Take the 2-minute tour ×
Information Security Stack Exchange is a question and answer site for Information security professionals. It's 100% free, no registration required.

One of our staff PC has a problem, the scenarios:

Specs: (Alias Names)

  • Company Name: Contoso
  • Staff PC under Domain Alpha
  • PC Name: Contoso1-PC
  • Local Users are: administrators and john
  • User profiles:
    • Operations (Contoso domain)
    • John (local)
    • Administrator (local)
  • MS Outlook connected to operations@contoso.com

Thursday: IT

  1. Remove/uninstall chat messengers, blocked LinkedIn, Facebook, Twitter, YouTube
  2. Change User Account Type (Local Staff John Doe) from User to Guest
  3. I change the type from User Accounts > Properties > Group Membership > Others > Guest
  4. Shutdown the system

Friday

  1. Turn on the PC and staff asks for the correct username
  2. Provides the username, Contoso1-PC\john
  3. Staff login to his local account using his password

Saturday

  1. Staff called and his desktop files are gone and document files are gone
  2. IT check the Users folder there are particular folders:
  3. John and john.contoso1-pc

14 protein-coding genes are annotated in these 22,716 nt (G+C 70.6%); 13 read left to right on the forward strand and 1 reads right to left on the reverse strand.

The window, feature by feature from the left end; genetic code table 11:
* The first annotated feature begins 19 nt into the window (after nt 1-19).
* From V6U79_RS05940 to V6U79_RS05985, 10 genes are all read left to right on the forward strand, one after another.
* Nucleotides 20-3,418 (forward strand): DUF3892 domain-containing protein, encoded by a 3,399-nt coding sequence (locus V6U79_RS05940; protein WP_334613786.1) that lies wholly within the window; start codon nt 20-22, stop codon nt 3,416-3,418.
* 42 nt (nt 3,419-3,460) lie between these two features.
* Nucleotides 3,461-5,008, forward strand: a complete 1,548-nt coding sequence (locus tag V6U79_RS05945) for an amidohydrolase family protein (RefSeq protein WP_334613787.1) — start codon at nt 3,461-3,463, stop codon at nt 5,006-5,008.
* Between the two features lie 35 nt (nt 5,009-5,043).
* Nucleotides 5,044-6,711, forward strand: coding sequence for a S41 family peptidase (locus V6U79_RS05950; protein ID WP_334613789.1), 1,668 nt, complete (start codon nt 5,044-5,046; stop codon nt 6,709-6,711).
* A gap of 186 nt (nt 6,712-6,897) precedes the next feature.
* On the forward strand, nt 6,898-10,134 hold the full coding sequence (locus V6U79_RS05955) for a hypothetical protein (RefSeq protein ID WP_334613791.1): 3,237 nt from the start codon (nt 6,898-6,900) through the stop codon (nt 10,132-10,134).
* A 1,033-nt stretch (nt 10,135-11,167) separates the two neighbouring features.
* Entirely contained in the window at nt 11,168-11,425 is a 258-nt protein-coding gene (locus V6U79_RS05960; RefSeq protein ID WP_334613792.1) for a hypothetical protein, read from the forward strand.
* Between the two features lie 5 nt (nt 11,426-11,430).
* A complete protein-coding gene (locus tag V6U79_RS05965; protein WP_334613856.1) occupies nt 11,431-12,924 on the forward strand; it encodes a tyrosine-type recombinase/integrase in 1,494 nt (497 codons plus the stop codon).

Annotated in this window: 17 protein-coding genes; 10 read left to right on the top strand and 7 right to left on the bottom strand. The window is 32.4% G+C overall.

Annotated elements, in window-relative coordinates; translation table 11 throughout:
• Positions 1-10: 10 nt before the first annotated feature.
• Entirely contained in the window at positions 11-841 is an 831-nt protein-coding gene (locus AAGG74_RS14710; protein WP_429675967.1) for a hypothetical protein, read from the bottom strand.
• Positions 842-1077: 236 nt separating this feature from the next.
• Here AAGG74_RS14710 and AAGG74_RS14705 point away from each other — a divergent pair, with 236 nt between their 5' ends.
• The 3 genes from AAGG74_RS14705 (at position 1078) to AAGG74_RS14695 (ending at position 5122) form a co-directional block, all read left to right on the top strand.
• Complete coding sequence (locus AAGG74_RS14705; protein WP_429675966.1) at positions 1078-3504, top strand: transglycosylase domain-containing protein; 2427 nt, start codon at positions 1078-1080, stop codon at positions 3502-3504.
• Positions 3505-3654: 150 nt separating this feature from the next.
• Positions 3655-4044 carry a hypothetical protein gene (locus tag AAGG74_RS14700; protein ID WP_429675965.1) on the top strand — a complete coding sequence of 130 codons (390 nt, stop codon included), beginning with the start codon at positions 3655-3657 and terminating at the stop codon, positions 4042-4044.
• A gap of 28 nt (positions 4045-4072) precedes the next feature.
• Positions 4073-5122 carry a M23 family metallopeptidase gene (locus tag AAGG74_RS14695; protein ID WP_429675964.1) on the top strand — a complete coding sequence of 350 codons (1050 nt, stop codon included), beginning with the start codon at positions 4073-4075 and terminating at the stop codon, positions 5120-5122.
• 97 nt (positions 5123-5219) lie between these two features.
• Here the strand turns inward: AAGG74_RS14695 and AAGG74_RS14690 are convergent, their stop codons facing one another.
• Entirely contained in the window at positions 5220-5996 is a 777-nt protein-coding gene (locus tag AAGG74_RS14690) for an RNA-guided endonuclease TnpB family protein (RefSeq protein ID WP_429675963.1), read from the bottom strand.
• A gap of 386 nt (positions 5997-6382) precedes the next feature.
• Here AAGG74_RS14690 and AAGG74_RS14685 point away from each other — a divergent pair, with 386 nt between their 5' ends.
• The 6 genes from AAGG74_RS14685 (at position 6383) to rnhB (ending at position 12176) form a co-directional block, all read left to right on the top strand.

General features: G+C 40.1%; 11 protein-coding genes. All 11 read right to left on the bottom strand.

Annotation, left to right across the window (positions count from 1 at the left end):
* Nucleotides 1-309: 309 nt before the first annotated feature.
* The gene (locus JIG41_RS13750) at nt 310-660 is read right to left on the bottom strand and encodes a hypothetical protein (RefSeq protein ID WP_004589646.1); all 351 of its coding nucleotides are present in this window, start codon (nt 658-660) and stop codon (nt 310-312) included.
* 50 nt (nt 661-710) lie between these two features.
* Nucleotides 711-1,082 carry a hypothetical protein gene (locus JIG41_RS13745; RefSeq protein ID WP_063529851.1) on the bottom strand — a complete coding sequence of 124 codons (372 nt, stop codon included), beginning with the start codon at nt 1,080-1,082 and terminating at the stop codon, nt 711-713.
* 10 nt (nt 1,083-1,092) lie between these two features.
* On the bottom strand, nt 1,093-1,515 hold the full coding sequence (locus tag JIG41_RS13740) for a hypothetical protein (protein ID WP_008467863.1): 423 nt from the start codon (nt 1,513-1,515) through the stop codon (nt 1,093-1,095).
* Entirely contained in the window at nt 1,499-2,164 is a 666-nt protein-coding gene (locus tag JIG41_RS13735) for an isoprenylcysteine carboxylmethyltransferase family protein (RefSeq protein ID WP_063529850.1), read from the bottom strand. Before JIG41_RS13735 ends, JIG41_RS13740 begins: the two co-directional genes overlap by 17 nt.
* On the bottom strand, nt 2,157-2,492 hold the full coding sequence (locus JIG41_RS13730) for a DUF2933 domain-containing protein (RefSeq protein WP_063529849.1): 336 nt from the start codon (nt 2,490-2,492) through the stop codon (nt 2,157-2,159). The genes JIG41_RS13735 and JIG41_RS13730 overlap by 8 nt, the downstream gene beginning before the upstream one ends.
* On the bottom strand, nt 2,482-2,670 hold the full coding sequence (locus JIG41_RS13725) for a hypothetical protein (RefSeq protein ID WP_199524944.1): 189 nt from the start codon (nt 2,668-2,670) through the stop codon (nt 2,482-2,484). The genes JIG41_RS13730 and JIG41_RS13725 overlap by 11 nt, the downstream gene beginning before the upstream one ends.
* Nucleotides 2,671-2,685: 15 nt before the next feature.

4. Both folders empty
  5. Outlook not connected
  6. Account is totally fresh
  7. IT check on webmail under Domain Alpha, not working the usual password, webmail.contoso.com/owa
  8. After an hour, the usual password works
  9. IT tried to connect MS outlook 2003 using operations@contoso.com not working saying "outlook.pst is not offline file"

Problem:

  1. Files are gone
  2. Totally fresh account

I don't know what happen, guys please help, the files are gone.

share|improve this question

closed as unclear what you're asking by TildalWave, Adnan, NULLZ, Terry Chia, Xander Jul 7 '13 at 12:44

Please clarify your specific problem or add additional details to highlight exactly what you need. As it's currently written, it’s hard to tell exactly what you're asking. See the How to Ask page for help clarifying this question.If this question can be reworded to fit the rules in the help center, please edit the question.

    
What's your question? –  Adnan Jul 7 '13 at 8:55

2 Answers 2

Although you aren't really asking a security question here - hopefully it will be migrated to SuperUser for technical help - there is a security question here of "how did this go so wrong?"

Various things immediately spring to mind:

  • Backups. If you don't have working backups of your important files, you are going to lose them. Guaranteed.
  • Separation of function. Your operations PC should be used for operations work and nothing else. Letting John log onto it to do non-operations work is asking for trouble.
  • Change control. Your IT guys have come up with their own fix to this problem and didn't test it properly before putting it into production.
  • Thinking security is a technical problem. You were trying to set up John's computer so it wouldn't let him access Facebook etc instead of just saying: "John, don't browse the web on the operations machine, it's a security risk."